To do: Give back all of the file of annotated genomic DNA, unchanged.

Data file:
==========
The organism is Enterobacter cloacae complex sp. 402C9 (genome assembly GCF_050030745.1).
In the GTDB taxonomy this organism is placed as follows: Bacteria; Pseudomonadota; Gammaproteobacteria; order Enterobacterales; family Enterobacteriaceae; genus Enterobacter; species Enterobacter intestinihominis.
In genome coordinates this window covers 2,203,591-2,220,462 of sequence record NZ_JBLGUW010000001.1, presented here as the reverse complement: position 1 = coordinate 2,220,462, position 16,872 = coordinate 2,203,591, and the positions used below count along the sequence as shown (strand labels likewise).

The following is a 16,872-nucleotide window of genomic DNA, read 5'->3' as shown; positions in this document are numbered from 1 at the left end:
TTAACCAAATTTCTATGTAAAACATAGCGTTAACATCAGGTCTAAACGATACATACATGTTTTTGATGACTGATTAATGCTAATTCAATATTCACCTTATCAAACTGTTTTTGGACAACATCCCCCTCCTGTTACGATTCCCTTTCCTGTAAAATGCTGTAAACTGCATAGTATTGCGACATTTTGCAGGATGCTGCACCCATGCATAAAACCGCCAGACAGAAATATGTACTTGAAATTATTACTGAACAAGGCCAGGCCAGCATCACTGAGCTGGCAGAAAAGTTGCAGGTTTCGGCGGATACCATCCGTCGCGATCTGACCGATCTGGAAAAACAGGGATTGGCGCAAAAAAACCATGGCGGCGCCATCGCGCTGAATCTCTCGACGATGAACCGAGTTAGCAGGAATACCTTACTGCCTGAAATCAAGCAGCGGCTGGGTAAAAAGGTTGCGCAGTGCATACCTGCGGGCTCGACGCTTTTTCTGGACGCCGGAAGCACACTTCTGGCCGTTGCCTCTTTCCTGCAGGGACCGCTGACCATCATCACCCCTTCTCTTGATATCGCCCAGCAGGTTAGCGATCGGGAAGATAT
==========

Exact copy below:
The organism is Enterobacter cloacae complex sp. 402C9 (genome assembly GCF_050030745.1).
In the GTDB taxonomy this organism is placed as follows: Bacteria; Pseudomonadota; Gammaproteobacteria; order Enterobacterales; family Enterobacteriaceae; genus Enterobacter; species Enterobacter intestinihominis.
In genome coordinates this window covers 2,203,591-2,220,462 of sequence record NZ_JBLGUW010000001.1, presented here as the reverse complement: position 1 = coordinate 2,220,462, position 16,872 = coordinate 2,203,591, and the positions used below count along the sequence as shown (strand labels likewise).

The following is a 16,872-nucleotide window of genomic DNA, read 5'->3' as shown; positions in this document are numbered from 1 at the left end:
TTAACCAAATTTCTATGTAAAACATAGCGTTAACATCAGGTCTAAACGATACATACATGTTTTTGATGACTGATTAATGCTAATTCAATATTCACCTTATCAAACTGTTTTTGGACAACATCCCCCTCCTGTTACGATTCCCTTTCCTGTAAAATGCTGTAAACTGCATAGTATTGCGACATTTTGCAGGATGCTGCACCCATGCATAAAACCGCCAGACAGAAATATGTACTTGAAATTATTACTGAACAAGGCCAGGCCAGCATCACTGAGCTGGCAGAAAAGTTGCAGGTTTCGGCGGATACCATCCGTCGCGATCTGACCGATCTGGAAAAACAGGGATTGGCGCAAAAAAACCATGGCGGCGCCATCGCGCTGAATCTCTCGACGATGAACCGAGTTAGCAGGAATACCTTACTGCCTGAAATCAAGCAGCGGCTGGGTAAAAAGGTTGCGCAGTGCATACCTGCGGGCTCGACGCTTTTTCTGGACGCCGGAAGCACACTTCTGGCCGTTGCCTCTTTCCTGCAGGGACCGCTGACCATCATCACCCCTTCTCTTGATATCGCCCAGCAGGTTAGCGATCGGGAAGATAT